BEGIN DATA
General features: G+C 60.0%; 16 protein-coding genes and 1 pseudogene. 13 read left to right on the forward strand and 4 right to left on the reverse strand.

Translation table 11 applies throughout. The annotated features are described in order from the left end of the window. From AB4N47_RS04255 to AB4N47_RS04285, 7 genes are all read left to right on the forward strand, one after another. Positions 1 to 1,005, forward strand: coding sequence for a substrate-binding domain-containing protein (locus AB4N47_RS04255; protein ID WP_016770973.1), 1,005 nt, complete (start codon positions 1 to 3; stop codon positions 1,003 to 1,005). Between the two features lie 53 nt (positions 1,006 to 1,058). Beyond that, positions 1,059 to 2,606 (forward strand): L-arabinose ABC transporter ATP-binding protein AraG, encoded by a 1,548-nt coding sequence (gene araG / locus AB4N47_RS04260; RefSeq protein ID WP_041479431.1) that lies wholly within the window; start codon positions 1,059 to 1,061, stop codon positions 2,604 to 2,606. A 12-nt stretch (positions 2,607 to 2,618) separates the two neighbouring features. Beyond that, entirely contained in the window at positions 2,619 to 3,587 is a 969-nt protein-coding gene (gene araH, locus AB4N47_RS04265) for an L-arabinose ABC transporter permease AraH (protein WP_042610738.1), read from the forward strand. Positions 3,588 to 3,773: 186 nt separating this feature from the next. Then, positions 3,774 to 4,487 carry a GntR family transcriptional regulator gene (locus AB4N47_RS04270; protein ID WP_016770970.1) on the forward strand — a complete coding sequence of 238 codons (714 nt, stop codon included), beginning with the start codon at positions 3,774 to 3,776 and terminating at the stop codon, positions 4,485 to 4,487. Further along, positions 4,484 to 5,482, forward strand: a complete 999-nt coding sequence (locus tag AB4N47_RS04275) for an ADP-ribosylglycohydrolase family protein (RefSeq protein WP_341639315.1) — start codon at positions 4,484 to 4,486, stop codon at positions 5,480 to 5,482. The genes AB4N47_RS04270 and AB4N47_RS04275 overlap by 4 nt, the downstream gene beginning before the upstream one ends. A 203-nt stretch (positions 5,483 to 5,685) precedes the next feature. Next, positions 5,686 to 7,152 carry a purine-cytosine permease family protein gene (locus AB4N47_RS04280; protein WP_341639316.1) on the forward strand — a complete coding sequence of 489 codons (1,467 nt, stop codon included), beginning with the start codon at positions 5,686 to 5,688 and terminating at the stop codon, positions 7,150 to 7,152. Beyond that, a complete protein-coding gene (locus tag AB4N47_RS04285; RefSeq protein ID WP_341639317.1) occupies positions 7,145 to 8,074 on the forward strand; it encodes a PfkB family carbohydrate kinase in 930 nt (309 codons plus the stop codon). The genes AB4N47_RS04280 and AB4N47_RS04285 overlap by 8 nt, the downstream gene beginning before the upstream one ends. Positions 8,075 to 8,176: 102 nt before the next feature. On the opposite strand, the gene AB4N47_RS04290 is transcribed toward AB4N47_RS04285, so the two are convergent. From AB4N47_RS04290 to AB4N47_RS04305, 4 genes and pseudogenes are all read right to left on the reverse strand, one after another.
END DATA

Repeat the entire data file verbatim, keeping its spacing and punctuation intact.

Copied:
General features: G+C 60.0%; 16 protein-coding genes and 1 pseudogene. 13 read left to right on the forward strand and 4 right to left on the reverse strand.

Translation table 11 applies throughout. The annotated features are described in order from the left end of the window. From AB4N47_RS04255 to AB4N47_RS04285, 7 genes are all read left to right on the forward strand, one after another. Positions 1 to 1,005, forward strand: coding sequence for a substrate-binding domain-containing protein (locus AB4N47_RS04255; protein ID WP_016770973.1), 1,005 nt, complete (start codon positions 1 to 3; stop codon positions 1,003 to 1,005). Between the two features lie 53 nt (positions 1,006 to 1,058). Beyond that, positions 1,059 to 2,606 (forward strand): L-arabinose ABC transporter ATP-binding protein AraG, encoded by a 1,548-nt coding sequence (gene araG / locus AB4N47_RS04260; RefSeq protein ID WP_041479431.1) that lies wholly within the window; start codon positions 1,059 to 1,061, stop codon positions 2,604 to 2,606. A 12-nt stretch (positions 2,607 to 2,618) separates the two neighbouring features. Beyond that, entirely contained in the window at positions 2,619 to 3,587 is a 969-nt protein-coding gene (gene araH, locus AB4N47_RS04265) for an L-arabinose ABC transporter permease AraH (protein WP_042610738.1), read from the forward strand. Positions 3,588 to 3,773: 186 nt separating this feature from the next. Then, positions 3,774 to 4,487 carry a GntR family transcriptional regulator gene (locus AB4N47_RS04270; protein ID WP_016770970.1) on the forward strand — a complete coding sequence of 238 codons (714 nt, stop codon included), beginning with the start codon at positions 3,774 to 3,776 and terminating at the stop codon, positions 4,485 to 4,487. Further along, positions 4,484 to 5,482, forward strand: a complete 999-nt coding sequence (locus tag AB4N47_RS04275) for an ADP-ribosylglycohydrolase family protein (RefSeq protein WP_341639315.1) — start codon at positions 4,484 to 4,486, stop codon at positions 5,480 to 5,482. The genes AB4N47_RS04270 and AB4N47_RS04275 overlap by 4 nt, the downstream gene beginning before the upstream one ends. A 203-nt stretch (positions 5,483 to 5,685) precedes the next feature. Next, positions 5,686 to 7,152 carry a purine-cytosine permease family protein gene (locus AB4N47_RS04280; protein WP_341639316.1) on the forward strand — a complete coding sequence of 489 codons (1,467 nt, stop codon included), beginning with the start codon at positions 5,686 to 5,688 and terminating at the stop codon, positions 7,150 to 7,152. Beyond that, a complete protein-coding gene (locus tag AB4N47_RS04285; RefSeq protein ID WP_341639317.1) occupies positions 7,145 to 8,074 on the forward strand; it encodes a PfkB family carbohydrate kinase in 930 nt (309 codons plus the stop codon). The genes AB4N47_RS04280 and AB4N47_RS04285 overlap by 8 nt, the downstream gene beginning before the upstream one ends. Positions 8,075 to 8,176: 102 nt before the next feature. On the opposite strand, the gene AB4N47_RS04290 is transcribed toward AB4N47_RS04285, so the two are convergent. From AB4N47_RS04290 to AB4N47_RS04305, 4 genes and pseudogenes are all read right to left on the reverse strand, one after another.